Pb accumulation in spores of arbuscular mycorrhizal fungi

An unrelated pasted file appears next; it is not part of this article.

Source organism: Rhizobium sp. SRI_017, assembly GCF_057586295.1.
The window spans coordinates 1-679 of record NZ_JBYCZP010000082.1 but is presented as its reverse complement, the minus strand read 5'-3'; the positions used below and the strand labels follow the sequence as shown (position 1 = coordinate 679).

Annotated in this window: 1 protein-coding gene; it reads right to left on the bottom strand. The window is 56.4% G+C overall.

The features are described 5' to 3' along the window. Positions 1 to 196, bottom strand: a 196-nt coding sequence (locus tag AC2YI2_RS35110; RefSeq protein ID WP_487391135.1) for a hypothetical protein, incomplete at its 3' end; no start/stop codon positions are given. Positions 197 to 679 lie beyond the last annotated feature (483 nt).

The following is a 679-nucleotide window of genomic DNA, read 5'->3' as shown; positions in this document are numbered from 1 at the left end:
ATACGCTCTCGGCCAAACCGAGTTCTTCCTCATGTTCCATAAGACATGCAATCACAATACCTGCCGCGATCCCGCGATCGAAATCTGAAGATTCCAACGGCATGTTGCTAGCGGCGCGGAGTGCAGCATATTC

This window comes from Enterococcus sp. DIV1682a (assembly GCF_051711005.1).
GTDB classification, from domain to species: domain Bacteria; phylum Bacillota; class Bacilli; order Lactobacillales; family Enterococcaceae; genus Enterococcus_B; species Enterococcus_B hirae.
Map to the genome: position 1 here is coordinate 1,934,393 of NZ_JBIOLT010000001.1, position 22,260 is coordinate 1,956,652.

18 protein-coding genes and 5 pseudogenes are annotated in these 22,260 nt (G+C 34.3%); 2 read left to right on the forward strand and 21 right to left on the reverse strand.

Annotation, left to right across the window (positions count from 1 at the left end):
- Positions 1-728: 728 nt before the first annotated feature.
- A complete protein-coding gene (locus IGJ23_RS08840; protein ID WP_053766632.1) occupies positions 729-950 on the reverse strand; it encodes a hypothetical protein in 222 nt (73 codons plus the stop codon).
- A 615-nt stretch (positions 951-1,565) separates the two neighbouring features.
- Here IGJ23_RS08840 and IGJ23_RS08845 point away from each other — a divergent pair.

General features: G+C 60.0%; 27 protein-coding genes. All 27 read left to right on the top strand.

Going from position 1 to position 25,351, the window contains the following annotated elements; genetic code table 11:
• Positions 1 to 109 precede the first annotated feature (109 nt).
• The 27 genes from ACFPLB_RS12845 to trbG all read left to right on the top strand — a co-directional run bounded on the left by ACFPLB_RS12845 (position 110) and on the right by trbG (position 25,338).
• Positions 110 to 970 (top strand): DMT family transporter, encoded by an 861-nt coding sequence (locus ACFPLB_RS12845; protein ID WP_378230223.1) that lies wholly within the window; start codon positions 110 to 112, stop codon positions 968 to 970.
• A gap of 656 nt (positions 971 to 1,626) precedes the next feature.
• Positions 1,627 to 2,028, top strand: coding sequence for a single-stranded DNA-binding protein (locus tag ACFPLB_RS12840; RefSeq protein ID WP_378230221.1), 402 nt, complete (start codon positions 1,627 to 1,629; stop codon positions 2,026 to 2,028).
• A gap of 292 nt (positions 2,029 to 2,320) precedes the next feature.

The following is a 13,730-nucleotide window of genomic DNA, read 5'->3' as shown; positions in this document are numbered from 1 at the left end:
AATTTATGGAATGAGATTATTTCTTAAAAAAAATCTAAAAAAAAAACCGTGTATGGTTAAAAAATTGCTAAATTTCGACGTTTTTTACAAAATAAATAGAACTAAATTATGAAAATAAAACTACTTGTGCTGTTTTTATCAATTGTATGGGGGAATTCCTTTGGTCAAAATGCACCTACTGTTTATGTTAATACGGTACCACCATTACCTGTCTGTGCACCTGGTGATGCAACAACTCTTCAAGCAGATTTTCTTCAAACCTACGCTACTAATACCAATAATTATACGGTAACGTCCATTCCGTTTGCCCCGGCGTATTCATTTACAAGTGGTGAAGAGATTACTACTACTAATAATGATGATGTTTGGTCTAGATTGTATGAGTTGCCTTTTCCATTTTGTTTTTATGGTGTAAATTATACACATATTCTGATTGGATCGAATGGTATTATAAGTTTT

Heavymetal (HM)pollution of soils is one of themost important and unsolved environmental problemsaffecting the world, with alternative solutions currently being investigated through different approaches. Arbuscular mycorrhizal fungi (AMF) are soil inhabitants that form symbiotic relationships with plants. This alleviates HM toxicity in the host plant, thereby enhancing tolerance. However, the few investigations that have addressed the presence of metals in the fungus structures were performed under experimental conditions, with there being no results reported for Pb. The current study represents a first approximation concerning the capability of spores to accumulate Pb in the AMF community present in a Pb polluted soil under field conditions.Micro X-ray fluorescence was utilized to obtain a direct observation of Pb in spores, and the innovation of total reflection X-ray fluorescence was applied to obtain Pb quantification in spores. The AMF community included species of Ambisporaceae, Archaeosporaceae, Gigasporacea, Glomeraceae and Paraglomeraceae, andwas tolerant to high Pb concentrations in soil. Pb accumulation in AMF spores was demonstrated at the community level and corroborated by direct observation of the most abundant spores, which belonged to the Gigasporaceae group. Spore Pb accumulation is possibly dependent on the AMF and host plant species.